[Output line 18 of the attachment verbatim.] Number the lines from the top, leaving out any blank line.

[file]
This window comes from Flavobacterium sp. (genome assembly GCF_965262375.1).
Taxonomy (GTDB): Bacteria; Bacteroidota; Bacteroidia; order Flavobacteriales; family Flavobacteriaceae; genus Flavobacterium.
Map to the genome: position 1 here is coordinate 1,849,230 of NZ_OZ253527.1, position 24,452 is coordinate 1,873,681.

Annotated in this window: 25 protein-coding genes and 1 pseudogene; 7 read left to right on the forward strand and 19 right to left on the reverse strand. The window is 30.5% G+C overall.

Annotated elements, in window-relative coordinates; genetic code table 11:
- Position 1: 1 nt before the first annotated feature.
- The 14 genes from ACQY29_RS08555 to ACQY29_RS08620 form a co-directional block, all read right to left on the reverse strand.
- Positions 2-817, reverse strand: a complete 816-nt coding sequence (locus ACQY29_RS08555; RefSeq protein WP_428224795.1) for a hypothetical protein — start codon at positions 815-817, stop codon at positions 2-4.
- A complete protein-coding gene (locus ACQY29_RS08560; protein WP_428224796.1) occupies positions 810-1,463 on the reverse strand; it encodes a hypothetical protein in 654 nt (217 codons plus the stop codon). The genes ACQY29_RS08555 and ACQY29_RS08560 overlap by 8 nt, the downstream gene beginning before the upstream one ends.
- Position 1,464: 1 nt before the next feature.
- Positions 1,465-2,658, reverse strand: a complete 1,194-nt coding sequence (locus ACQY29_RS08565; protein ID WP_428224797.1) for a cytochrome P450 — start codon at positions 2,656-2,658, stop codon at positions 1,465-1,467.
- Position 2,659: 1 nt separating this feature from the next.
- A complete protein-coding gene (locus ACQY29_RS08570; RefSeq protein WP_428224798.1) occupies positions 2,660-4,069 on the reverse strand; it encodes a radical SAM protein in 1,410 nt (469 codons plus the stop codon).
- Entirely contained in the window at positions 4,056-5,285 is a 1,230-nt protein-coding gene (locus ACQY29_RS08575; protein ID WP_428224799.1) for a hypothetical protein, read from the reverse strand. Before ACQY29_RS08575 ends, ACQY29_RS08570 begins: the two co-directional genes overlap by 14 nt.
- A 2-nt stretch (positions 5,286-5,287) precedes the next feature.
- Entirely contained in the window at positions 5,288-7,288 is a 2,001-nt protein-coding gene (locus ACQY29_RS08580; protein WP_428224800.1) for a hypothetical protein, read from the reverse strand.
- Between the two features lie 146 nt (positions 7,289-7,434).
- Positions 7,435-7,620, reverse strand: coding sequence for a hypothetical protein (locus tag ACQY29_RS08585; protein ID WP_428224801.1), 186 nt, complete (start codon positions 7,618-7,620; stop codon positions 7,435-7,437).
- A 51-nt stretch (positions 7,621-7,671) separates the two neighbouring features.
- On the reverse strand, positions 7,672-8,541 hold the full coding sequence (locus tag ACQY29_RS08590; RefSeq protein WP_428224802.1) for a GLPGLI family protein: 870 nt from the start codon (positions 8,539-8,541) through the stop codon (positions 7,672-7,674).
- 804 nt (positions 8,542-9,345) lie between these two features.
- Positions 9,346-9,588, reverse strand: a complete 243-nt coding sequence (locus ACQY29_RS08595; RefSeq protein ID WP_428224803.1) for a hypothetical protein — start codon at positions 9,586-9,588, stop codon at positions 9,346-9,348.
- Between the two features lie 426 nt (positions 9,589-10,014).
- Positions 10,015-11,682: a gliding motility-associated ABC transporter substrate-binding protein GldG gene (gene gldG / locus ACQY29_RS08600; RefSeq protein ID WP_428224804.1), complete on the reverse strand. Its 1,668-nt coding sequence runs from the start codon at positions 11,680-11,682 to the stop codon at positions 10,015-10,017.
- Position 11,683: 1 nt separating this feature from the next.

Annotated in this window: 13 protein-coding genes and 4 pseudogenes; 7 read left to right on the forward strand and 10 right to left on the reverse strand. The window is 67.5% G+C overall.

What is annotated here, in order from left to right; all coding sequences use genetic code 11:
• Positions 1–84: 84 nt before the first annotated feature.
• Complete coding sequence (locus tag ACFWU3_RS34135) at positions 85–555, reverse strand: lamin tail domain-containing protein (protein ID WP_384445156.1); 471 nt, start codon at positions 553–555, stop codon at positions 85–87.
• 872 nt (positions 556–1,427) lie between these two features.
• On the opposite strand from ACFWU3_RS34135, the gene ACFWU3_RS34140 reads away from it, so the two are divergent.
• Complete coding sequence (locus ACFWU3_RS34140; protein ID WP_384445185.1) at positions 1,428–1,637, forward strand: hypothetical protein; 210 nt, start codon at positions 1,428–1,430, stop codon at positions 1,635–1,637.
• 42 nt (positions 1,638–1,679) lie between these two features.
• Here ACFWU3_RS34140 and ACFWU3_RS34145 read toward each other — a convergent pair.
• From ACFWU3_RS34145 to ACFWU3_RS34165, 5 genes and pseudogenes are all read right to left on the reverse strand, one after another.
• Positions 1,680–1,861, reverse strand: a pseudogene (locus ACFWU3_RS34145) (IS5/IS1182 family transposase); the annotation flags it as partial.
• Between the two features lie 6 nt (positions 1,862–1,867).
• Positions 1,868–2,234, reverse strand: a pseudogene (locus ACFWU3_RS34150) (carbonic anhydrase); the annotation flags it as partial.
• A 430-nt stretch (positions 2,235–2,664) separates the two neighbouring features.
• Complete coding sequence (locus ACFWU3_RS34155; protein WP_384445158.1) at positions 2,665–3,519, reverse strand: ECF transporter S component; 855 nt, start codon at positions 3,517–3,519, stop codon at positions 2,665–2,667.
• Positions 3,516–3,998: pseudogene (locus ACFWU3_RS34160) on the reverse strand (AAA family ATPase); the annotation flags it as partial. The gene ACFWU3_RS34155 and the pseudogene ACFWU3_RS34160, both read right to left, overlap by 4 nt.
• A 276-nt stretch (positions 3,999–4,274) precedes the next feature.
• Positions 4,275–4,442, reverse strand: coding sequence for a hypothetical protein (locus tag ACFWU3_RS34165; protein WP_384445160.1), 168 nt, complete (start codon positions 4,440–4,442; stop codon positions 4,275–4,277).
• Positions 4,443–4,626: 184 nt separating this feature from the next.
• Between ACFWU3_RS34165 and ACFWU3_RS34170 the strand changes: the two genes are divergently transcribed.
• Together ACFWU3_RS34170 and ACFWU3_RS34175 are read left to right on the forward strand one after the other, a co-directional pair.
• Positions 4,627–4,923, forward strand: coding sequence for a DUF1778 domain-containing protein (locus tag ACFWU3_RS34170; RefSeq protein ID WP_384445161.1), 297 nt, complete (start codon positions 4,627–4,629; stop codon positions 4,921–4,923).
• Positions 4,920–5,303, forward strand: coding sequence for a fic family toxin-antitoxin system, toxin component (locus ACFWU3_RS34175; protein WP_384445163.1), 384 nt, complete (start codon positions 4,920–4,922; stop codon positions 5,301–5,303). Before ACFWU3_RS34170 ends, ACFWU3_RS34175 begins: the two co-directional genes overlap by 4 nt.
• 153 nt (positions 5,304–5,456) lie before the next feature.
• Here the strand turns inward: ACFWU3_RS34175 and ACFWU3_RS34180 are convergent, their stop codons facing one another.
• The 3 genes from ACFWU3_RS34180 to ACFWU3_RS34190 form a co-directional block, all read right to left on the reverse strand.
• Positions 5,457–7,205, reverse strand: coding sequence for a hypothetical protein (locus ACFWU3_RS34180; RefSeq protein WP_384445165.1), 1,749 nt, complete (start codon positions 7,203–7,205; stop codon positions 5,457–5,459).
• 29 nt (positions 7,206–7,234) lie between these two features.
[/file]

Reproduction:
- Positions 7,435-7,620, reverse strand: coding sequence for a hypothetical protein (locus tag ACQY29_RS08585; protein ID WP_428224801.1), 186 nt, complete (start codon positions 7,618-7,620; stop codon positions 7,435-7,437).